Are concerns over the demise of graphic design legitimate, or premature worrying about designers working for free? Turns out (and so far) it’s only about the logos..
Remember how graphic designers were told that spec work is the “new reality” and that in order to continue working in the graphic design industry, they’d have to “evolve or die“? That translated
loosely exactly to
“Be prepared to work for free, cause other people are.”
True, most of this hyperbole came from web-based platforms that marketed themselves as “crowdsourcing” and logo design contest sites that had jumped on the “crowdsourcing” bandwagon, eager to ditch the vibe of tawdry design contests. Still, pretty ominous words for the would-be graphic designer just entering the field, or the graphic design student currently working their ass off in art school.While many in the design community freaked out about the upcoming demise of their field, no-one (including yours truly) ever tried to figure out if the predictions were actually true. Or to analyze if the facts on the ground squared with the bold assumptions being made. Maybe it’s time we did.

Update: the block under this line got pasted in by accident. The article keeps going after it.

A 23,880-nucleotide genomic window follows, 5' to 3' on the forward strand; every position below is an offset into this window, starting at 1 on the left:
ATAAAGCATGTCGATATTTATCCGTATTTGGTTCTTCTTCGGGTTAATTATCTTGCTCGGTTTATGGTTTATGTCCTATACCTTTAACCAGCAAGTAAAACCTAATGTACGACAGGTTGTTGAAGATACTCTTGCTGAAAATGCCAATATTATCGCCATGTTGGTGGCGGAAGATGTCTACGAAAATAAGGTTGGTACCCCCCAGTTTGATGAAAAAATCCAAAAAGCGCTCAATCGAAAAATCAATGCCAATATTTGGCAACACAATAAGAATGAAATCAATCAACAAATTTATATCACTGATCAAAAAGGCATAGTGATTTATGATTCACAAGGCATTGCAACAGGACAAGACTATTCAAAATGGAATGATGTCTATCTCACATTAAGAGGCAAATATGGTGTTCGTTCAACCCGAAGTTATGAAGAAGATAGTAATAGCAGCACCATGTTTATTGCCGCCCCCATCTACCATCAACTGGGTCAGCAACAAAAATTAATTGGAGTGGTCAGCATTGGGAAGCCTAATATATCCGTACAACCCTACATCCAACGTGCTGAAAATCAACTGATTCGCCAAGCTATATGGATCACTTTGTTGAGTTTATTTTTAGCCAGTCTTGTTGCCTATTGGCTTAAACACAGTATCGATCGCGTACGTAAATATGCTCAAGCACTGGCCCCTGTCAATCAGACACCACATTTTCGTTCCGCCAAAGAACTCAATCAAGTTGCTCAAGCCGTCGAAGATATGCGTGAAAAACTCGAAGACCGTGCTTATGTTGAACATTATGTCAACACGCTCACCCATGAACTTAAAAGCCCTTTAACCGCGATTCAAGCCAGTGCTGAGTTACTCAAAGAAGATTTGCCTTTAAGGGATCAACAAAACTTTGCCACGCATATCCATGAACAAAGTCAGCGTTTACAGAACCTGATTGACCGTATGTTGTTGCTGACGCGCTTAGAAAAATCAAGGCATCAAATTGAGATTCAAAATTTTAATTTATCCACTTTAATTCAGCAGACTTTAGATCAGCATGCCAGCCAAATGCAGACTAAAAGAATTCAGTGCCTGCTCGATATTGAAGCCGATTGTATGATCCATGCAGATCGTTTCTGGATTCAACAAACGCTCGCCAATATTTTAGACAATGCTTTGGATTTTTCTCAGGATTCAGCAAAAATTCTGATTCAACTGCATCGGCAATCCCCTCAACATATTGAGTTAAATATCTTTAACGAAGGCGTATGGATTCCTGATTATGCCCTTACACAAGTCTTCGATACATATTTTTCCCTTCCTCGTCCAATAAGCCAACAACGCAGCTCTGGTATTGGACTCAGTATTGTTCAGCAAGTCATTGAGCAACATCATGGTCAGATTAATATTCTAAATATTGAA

Exaggerated size of design ‘communities’
A few months ago, we took look at the ‘community’ numbers of crowdsourcing and design contest sites and found, to be charitable, that they were wildly inflated. Bottom line, most design crowdsourcing sites are supported by a fraction of the designers claimed on the home page. Most decent designers that have a go at crowdsourcing either don’t enter anything, or bail shortly after they do, having discovered that entering design contests is a woefully inefficient way to earn a living. While the aggregate appearance is that of monstrous sized design communities (designers who are no longer active are still counted in the numbers), the reality for the individual is something different entirely. After winning one contest in twenty (about the average of designers who know what they’re doing, the win-ratio is much lower if they don’t) most people move on to greener pastures. That’s not anti-spec rhetoric. It’s economic common sense. It could be argued that a great deal of the people left on these sites are bad at one of two things, design or business. Or they’re teenagers earning a few bucks on the side.
All about the logos?